Day 264 – The Lobster’s Claw

Word count: 706

Derek stood outside the beach house. It was a rundown husk of what it formerly was. Seagulls pecked away at the crumbling concrete; memories of an era long past. It had been decades since he had been here. The drive over here was bad enough. He had to stop several times, tears streaming down his face like waterfalls. Memories flashed through his mind like daggers to his eyes. He thought he was over this. He had been through therapy, sessions, counselling; he had spent most of his childhood talking and taking pills after pills. But the time had come to face what he had tried to forget.

It was his girlfriend that had suggested it. Too many sleepless nights had disrupted their relationship. Insomnia at least brought relief to Derek, as sleep only meant nightmarish pain and trauma. But for Rachel, it had to stop. They were always arguing, bickering; they were falling apart and fading away into a couple that hated being in each other’s company. It was tearing Derek apart; face up to his past, or live a future without Rachel.

The sea splashed against the harbour wall. Far off a lighthouse stood on a solitary rock; a disused emblem of a fishing town long dead. It was quiet down here. Most people were most likely at work, commuting into the bigger towns no doubt. There was nothing here but a few corner shops and a chippy.

Graffiti was chalked all over the building; the windows boarded up and rubbish crammed into the tightest corners where the brick had eroded away. This was it; what had feared all these years. It seemed so pathetic, so empty now. What kind of fool had he been to allow that one moment to define him? He wished his father was still alive so that he could apologise for all the crying; for all the expense, the getting up in the middle of the night to help with the bad dreams; for all the cuddles when they should have been playing football outside.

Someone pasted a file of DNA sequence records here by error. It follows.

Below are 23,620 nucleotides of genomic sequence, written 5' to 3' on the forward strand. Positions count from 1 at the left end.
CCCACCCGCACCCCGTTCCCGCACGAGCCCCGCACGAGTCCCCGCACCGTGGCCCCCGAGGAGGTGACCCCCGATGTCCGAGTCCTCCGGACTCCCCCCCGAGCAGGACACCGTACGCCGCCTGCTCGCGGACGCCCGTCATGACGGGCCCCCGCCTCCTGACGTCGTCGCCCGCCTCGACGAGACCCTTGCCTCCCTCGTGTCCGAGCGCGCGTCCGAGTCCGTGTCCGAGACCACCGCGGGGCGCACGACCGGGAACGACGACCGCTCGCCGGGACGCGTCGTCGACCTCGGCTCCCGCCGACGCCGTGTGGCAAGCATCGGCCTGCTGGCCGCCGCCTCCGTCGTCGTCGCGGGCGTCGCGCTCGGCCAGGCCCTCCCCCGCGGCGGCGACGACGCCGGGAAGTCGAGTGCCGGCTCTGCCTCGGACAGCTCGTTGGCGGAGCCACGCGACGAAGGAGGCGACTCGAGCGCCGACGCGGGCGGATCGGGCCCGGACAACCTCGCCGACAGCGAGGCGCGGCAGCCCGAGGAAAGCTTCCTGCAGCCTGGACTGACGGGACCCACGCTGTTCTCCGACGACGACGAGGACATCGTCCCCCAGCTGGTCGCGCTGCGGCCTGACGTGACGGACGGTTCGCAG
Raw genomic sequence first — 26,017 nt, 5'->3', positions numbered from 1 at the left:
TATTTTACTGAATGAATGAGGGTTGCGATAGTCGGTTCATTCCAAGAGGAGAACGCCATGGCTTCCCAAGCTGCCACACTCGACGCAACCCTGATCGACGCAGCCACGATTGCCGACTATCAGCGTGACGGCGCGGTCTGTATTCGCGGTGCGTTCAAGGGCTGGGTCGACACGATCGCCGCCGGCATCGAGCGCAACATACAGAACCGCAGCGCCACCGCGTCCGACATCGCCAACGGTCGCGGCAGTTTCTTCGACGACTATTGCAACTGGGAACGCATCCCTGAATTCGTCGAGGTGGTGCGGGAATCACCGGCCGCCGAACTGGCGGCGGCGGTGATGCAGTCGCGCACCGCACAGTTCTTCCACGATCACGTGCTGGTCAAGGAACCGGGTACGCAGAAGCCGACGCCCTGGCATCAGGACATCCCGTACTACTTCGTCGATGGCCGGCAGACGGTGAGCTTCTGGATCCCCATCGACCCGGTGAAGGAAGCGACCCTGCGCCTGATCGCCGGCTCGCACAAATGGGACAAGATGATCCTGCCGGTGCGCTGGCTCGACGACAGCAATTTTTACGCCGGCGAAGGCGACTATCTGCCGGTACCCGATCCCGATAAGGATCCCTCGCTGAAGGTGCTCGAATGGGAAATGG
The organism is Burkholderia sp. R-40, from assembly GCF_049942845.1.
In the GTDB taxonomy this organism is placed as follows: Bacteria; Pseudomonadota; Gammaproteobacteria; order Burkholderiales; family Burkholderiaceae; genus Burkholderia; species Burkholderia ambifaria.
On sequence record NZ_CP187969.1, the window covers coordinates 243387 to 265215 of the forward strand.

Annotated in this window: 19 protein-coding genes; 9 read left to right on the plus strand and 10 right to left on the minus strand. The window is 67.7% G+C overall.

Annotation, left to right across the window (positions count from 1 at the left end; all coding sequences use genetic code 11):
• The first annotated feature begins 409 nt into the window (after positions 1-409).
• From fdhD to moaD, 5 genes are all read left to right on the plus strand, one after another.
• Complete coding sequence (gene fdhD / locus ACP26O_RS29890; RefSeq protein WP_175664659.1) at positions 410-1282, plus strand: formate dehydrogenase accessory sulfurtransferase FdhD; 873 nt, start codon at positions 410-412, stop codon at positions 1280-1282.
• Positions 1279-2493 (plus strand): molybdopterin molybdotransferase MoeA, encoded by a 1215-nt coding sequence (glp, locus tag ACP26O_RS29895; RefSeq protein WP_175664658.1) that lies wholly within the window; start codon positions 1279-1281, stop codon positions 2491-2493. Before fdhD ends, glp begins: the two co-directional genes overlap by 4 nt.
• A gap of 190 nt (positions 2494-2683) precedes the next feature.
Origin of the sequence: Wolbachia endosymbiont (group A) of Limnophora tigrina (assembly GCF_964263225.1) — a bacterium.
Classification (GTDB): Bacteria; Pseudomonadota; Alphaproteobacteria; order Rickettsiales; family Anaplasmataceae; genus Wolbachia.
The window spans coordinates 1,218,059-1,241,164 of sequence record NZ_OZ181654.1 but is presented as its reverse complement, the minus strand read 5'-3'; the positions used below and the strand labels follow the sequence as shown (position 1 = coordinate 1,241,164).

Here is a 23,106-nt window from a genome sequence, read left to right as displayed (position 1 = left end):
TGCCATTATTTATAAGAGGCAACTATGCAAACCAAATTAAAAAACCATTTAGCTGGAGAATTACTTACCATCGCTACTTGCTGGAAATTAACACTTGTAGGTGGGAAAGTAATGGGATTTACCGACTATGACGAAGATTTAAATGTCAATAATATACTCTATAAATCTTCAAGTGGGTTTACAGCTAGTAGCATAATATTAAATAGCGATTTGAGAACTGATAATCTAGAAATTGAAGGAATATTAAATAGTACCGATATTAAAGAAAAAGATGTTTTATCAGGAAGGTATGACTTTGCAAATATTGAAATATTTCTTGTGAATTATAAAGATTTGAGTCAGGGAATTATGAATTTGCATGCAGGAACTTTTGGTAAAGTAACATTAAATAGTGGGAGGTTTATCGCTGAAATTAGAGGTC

Rachel could not make it in the end, but he was glad that he had come here alone.

The memories bubbled up fresh in his mind. A wonderful day spent at the beach that ended in disasters. He was teasing his sister, as usual. Pulling her hair or something. There was sand in his shoes – well everywhere in fact. But they had enjoyed every minute of it. The sun was blaring out, a warm heat blasting defiantly through the British atmosphere.

They had ordered the platter. A random assortments of mussels, prawns and all sorts of seafoods. His little sister had fish fingers and ketchup. Derek remembered the sense of awe that had overcome him when the lobster came forth, resting like royalty on the waiter’s silver tray. It was placed ceremoniously in the centre of the table. Derek had giggled with excitement. What was this strange food? He had heard of it, perhaps seen it before on T.V, but it was nothing like seeing it in reality. He had been jumping up and down with excitement, waiting for his dad to break it apart, when it had happened.

Derek could not contain himself any longer. He saw what he wanted and he wanted to have it. Before he could stop himself, he was nabbing for the lobster. His hands were all over its oily body and – it struck him right in the eye.

Launched by the pressure he was applying to it, the lobster’s claw had rocketed across the table and plates and straight into his socket. Pain he had never felt before or since hurtled right through his brain as if he been struck by lightening. Blood was pouring out of his eye, he was sure of it…. the rest remains dark, forgotten to terror.

Derek placed a hand on the cold stone. Though the building was shut, the memories would always remain. His psychiatrist had always said; it was not how to forget, but how to deal with the distress. But there was one thing that he had suddenly remembered: after all these years, Derek finally realised he should have listened to his parents and had the fish fingers, too, instead.

~ by S.G. Mark on June 27, 2012.

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